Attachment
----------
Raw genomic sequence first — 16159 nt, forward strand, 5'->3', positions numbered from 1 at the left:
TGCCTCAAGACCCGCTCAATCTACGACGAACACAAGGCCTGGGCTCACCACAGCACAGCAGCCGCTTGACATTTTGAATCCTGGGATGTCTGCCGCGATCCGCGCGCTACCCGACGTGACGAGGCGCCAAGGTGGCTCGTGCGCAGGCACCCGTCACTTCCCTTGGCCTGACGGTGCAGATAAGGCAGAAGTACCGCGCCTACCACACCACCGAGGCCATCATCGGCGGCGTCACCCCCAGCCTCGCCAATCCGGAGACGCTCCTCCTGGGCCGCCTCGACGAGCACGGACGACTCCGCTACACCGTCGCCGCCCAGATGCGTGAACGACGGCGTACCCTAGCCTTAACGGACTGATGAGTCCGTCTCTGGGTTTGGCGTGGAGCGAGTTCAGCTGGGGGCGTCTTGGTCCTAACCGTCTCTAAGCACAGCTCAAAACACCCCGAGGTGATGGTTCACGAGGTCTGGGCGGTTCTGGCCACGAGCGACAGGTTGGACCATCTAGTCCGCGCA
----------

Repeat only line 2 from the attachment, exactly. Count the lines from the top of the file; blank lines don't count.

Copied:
TGCCTCAAGACCCGCTCAATCTACGACGAACACAAGGCCTGGGCTCACCACAGCACAGCAGCCGCTTGACATTTTGAATCCTGGGATGTCTGCCGCGATCCGCGCGCTACCCGACGTGACGAGGCGCCAAGGTGGCTCGTGCGCAGGCACCCGTCACTTCCCTTGGCCTGACGGTGCAGATAAGGCAGAAGTACCGCGCCTACCACACCACCGAGGCCATCATCGGCGGCGTCACCCCCAGCCTCGCCAATCCGGAGACGCTCCTCCTGGGCCGCCTCGACGAGCACGGACGACTCCGCTACACCGTCGCCGCCCAGATGCGTGAACGACGGCGTACCCTAGCCTTAACGGACTGATGAGTCCGTCTCTGGGTTTGGCGTGGAGCGAGTTCAGCTGGGGGCGTCTTGGTCCTAACCGTCTCTAAGCACAGCTCAAAACACCCCGAGGTGATGGTTCACGAGGTCTGGGCGGTTCTGGCCACGAGCGACAGGTTGGACCATCTAGTCCGCGCA